High quality links take time and effort — it’s that simple. Olympic athletes don’t train the day before they compete — they train daily for years to hone their skills.
Like training for the Olympics, implementing a link building strategy also requires a great deal of effort and a significant investment of time before it starts to win gold medals (high quality links). Without a doubt, links are an important ranking factor — they’re so important that multiple companies have written guides dedicated to link building. Here are just a few:
- The Noob Friendly Guide To Link Building – Ahrefs
- The Beginner’s Guide to Link Building – Moz
- Link Building: The Definitive Guide – Backlink.io
- The Advanced Guide to Link Building – Quick Sprout
There’s no shortage of link building posts, and this isn’t meant to be another “complete guide” — it’s a (very fashionably late) discussion of Kirsty’s and Rand’s presentations at MozCon 2016, with a focus on how you can start your link building strategy.
Kirsty focused on the hurdles of link building, how to get clients to say yes to ideas, and tips for sending outreach emails. Let’s focus on sending outreach emails, as so many people do this the fast and easy way with templates. You know it, we know it, and you better believe your recipient knows it — a templated email is one of the most impersonal types of emails you can receive.
Writing a good outreach email is hard, but that doesn’t mean we shouldn’t do it.
Here are some tips from Kirsty to help you write better outreach emails:
Get to the point and be clear.
Don’t waste people’s time. Asking, “how are you” or using a lot of filler language before getting to the point of your email makes people lose interest. Don’t just allude to your ask. “I’m currently working on a campaign that I think would be a great fit for you.” isn’t going to garner a lot of responses. Tell people what you have to offer.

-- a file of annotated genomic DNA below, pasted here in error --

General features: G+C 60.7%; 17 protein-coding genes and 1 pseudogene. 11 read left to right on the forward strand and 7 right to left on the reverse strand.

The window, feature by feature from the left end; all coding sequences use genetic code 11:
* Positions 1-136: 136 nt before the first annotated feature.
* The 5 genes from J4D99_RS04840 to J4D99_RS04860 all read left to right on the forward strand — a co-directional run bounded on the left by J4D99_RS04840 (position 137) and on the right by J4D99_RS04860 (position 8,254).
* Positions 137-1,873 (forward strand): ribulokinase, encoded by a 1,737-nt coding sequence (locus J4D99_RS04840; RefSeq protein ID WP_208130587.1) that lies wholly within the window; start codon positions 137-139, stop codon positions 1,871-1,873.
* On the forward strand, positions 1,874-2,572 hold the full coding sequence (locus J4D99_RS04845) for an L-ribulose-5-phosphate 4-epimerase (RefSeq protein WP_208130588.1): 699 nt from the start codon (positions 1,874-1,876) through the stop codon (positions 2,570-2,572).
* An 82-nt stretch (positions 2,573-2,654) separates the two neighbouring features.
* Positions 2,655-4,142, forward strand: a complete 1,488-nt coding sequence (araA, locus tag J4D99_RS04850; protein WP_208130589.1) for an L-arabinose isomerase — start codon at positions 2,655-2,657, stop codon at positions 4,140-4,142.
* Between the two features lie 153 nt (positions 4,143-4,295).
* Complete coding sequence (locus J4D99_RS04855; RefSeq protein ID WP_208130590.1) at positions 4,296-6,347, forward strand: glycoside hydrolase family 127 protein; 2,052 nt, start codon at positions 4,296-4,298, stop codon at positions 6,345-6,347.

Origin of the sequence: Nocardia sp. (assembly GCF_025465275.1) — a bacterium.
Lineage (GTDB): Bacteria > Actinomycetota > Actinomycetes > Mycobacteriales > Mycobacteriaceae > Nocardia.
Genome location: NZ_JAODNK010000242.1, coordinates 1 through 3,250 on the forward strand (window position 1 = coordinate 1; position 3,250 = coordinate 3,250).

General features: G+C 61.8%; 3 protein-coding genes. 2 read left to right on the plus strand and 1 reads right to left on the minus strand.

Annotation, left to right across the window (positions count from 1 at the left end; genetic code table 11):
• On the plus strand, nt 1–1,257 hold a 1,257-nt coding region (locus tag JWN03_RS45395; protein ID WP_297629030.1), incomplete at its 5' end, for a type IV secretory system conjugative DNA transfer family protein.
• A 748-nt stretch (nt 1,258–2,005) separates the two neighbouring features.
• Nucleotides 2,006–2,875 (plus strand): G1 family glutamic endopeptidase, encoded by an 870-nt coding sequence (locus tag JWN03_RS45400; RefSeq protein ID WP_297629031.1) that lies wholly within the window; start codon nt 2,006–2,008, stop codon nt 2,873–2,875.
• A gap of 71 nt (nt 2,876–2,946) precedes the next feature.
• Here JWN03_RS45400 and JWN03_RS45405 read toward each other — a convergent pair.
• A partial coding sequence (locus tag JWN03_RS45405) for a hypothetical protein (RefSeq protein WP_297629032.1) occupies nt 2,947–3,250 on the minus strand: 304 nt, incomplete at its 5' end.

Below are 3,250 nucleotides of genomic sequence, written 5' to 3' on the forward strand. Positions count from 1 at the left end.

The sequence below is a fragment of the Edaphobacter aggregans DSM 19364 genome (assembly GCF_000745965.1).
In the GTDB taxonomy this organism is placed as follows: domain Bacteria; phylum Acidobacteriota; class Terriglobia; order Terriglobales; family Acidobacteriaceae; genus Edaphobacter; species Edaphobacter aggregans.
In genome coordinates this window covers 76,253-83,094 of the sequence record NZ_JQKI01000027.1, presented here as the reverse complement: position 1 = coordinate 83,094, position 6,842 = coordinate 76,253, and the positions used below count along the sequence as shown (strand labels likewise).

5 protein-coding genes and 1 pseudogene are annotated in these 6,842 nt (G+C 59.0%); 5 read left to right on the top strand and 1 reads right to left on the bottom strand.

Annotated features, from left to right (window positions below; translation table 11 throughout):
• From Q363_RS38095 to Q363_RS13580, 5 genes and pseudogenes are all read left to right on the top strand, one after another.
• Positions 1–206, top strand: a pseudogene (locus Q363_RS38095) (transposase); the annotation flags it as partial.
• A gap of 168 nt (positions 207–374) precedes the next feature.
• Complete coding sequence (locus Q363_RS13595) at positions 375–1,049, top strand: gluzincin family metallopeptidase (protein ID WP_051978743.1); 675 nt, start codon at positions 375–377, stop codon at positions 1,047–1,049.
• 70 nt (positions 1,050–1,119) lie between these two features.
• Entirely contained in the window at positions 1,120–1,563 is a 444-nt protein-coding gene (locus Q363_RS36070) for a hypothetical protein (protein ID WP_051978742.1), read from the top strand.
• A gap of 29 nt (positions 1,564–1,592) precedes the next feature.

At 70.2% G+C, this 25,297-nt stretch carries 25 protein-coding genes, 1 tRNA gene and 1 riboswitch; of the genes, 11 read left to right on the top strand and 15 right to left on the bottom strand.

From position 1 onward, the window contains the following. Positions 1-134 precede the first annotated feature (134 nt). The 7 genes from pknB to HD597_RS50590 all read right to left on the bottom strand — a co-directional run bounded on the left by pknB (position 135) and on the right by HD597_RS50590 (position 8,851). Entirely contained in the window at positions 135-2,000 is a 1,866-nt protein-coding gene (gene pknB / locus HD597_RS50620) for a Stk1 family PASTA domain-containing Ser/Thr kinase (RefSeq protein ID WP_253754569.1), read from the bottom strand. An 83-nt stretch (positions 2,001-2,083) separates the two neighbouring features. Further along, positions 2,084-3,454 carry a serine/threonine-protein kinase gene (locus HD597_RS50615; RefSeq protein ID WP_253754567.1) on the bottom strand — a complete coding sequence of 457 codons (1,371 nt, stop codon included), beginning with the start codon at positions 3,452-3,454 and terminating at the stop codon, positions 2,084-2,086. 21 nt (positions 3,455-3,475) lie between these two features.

Don’t use apologetic language.
“I understand you’re really busy” or “I’m sorry for bothering you” — remove apologetic language from your outreach emails. Be confident that what you’re offering is interesting. (Because it should be, if you’ve done your research.)
If you have assets or information, include it!
If you have something compelling to share, like survey results, include those details in your first email! Don’t hold back information for a second or third email — you might not even get there.
Don’t lie and tell them that you’ve read their blog.
Even if it’s true, it may seem like a lie because everyone says it. Your genuine attempt at getting to know the person better may feel disingenuous because the SEOs before you ruined it — they’ve all “read their blog” too.
Put the story in the subject line of the email.
We know that subject lines are important — after reading the subject line of an email, we either choose to open or delete. An intriguing, yet clear, subject line will increase the odds of your outreach email being opened.
Use sexy language like “embargo” and “exclusive”.
Talk confidentially like those fancy PR people do. Strong language will help you sell your point. Kirsty included this link in her presentation — it’s full of PR terms to consider using in your outreach emails.